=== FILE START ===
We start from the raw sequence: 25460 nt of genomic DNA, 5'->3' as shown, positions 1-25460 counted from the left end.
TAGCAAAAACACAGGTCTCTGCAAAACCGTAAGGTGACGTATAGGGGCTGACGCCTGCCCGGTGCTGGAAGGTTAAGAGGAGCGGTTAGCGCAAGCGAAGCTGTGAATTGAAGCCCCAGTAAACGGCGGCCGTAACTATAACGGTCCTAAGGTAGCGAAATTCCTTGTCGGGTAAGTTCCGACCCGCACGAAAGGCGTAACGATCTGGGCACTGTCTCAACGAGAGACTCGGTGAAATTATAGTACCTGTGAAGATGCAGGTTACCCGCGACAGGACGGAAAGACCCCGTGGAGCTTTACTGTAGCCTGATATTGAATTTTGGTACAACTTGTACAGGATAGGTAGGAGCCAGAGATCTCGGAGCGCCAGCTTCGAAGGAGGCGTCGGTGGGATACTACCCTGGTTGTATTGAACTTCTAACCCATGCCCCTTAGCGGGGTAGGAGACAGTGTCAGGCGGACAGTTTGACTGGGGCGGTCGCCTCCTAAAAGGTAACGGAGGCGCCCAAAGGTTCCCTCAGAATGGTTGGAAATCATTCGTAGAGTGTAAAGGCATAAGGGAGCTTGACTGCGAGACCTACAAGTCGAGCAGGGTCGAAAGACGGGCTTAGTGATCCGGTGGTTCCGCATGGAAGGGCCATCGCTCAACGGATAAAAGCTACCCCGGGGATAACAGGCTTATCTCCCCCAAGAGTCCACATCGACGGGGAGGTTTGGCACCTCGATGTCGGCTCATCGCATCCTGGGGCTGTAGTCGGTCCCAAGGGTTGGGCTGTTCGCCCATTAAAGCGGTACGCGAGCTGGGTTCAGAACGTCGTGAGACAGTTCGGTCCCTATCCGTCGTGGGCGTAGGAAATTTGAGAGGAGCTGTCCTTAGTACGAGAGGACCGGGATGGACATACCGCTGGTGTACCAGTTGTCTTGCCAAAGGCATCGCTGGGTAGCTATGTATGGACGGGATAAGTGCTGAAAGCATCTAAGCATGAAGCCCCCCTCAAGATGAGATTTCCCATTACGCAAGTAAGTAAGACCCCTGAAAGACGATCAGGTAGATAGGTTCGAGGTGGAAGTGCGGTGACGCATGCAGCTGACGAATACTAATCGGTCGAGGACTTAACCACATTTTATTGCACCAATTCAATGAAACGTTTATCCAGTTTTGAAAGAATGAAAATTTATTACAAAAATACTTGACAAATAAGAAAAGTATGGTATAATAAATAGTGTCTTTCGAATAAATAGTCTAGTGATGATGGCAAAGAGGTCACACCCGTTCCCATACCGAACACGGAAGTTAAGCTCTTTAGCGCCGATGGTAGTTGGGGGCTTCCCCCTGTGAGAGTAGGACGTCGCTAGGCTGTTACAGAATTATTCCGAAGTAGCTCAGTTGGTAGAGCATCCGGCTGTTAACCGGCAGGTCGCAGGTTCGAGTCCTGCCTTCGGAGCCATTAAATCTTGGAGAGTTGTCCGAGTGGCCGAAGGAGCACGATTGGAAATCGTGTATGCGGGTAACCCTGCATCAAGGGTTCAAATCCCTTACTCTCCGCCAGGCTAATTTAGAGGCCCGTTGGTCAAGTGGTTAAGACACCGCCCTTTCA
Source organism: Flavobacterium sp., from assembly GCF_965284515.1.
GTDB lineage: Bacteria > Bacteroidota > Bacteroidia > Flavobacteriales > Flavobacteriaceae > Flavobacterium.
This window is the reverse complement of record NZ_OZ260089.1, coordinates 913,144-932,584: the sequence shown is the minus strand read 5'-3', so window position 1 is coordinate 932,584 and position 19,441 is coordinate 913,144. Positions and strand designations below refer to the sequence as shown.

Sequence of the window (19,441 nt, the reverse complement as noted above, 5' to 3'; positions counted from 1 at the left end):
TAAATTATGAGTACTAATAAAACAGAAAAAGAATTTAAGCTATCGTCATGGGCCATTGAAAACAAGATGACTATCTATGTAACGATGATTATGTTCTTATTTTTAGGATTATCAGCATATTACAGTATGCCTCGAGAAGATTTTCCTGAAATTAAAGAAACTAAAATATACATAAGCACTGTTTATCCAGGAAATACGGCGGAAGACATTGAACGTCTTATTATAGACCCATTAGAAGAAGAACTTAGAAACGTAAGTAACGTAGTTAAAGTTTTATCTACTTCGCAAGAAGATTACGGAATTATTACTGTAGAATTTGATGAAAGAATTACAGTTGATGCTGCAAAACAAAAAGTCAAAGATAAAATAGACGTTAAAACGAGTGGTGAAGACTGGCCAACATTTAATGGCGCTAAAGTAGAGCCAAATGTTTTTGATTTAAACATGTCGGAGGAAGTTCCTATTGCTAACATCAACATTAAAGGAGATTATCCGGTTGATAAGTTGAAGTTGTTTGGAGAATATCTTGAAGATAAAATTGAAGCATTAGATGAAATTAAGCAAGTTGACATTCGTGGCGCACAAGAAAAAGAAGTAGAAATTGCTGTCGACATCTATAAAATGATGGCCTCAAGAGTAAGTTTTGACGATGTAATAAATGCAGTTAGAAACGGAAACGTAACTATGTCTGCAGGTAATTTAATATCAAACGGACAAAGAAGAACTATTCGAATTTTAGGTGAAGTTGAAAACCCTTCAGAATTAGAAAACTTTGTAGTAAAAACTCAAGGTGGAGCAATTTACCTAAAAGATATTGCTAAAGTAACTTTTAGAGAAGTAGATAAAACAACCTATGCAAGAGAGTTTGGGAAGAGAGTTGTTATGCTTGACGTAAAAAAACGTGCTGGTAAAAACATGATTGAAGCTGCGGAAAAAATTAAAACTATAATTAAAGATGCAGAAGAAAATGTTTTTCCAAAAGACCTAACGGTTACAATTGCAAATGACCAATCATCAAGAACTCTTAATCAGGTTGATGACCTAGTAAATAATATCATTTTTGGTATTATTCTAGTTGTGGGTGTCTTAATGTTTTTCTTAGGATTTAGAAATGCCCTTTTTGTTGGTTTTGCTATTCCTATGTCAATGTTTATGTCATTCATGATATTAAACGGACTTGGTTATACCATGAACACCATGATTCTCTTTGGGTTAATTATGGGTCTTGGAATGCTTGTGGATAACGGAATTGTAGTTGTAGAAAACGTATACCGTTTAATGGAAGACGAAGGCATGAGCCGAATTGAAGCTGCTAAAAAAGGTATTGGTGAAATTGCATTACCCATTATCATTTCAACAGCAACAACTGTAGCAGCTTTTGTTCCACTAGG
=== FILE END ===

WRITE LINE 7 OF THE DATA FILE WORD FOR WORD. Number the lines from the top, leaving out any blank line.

TAAATTATGAGTACTAATAAAACAGAAAAAGAATTTAAGCTATCGTCATGGGCCATTGAAAACAAGATGACTATCTATGTAACGATGATTATGTTCTTATTTTTAGGATTATCAGCATATTACAGTATGCCTCGAGAAGATTTTCCTGAAATTAAAGAAACTAAAATATACATAAGCACTGTTTATCCAGGAAATACGGCGGAAGACATTGAACGTCTTATTATAGACCCATTAGAAGAAGAACTTAGAAACGTAAGTAACGTAGTTAAAGTTTTATCTACTTCGCAAGAAGATTACGGAATTATTACTGTAGAATTTGATGAAAGAATTACAGTTGATGCTGCAAAACAAAAAGTCAAAGATAAAATAGACGTTAAAACGAGTGGTGAAGACTGGCCAACATTTAATGGCGCTAAAGTAGAGCCAAATGTTTTTGATTTAAACATGTCGGAGGAAGTTCCTATTGCTAACATCAACATTAAAGGAGATTATCCGGTTGATAAGTTGAAGTTGTTTGGAGAATATCTTGAAGATAAAATTGAAGCATTAGATGAAATTAAGCAAGTTGACATTCGTGGCGCACAAGAAAAAGAAGTAGAAATTGCTGTCGACATCTATAAAATGATGGCCTCAAGAGTAAGTTTTGACGATGTAATAAATGCAGTTAGAAACGGAAACGTAACTATGTCTGCAGGTAATTTAATATCAAACGGACAAAGAAGAACTATTCGAATTTTAGGTGAAGTTGAAAACCCTTCAGAATTAGAAAACTTTGTAGTAAAAACTCAAGGTGGAGCAATTTACCTAAAAGATATTGCTAAAGTAACTTTTAGAGAAGTAGATAAAACAACCTATGCAAGAGAGTTTGGGAAGAGAGTTGTTATGCTTGACGTAAAAAAACGTGCTGGTAAAAACATGATTGAAGCTGCGGAAAAAATTAAAACTATAATTAAAGATGCAGAAGAAAATGTTTTTCCAAAAGACCTAACGGTTACAATTGCAAATGACCAATCATCAAGAACTCTTAATCAGGTTGATGACCTAGTAAATAATATCATTTTTGGTATTATTCTAGTTGTGGGTGTCTTAATGTTTTTCTTAGGATTTAGAAATGCCCTTTTTGTTGGTTTTGCTATTCCTATGTCAATGTTTATGTCATTCATGATATTAAACGGACTTGGTTATACCATGAACACCATGATTCTCTTTGGGTTAATTATGGGTCTTGGAATGCTTGTGGATAACGGAATTGTAGTTGTAGAAAACGTATACCGTTTAATGGAAGACGAAGGCATGAGCCGAATTGAAGCTGCTAAAAAAGGTATTGGTGAAATTGCATTACCCATTATCATTTCAACAGCAACAACTGTAGCAGCTTTTGTTCCACTAGG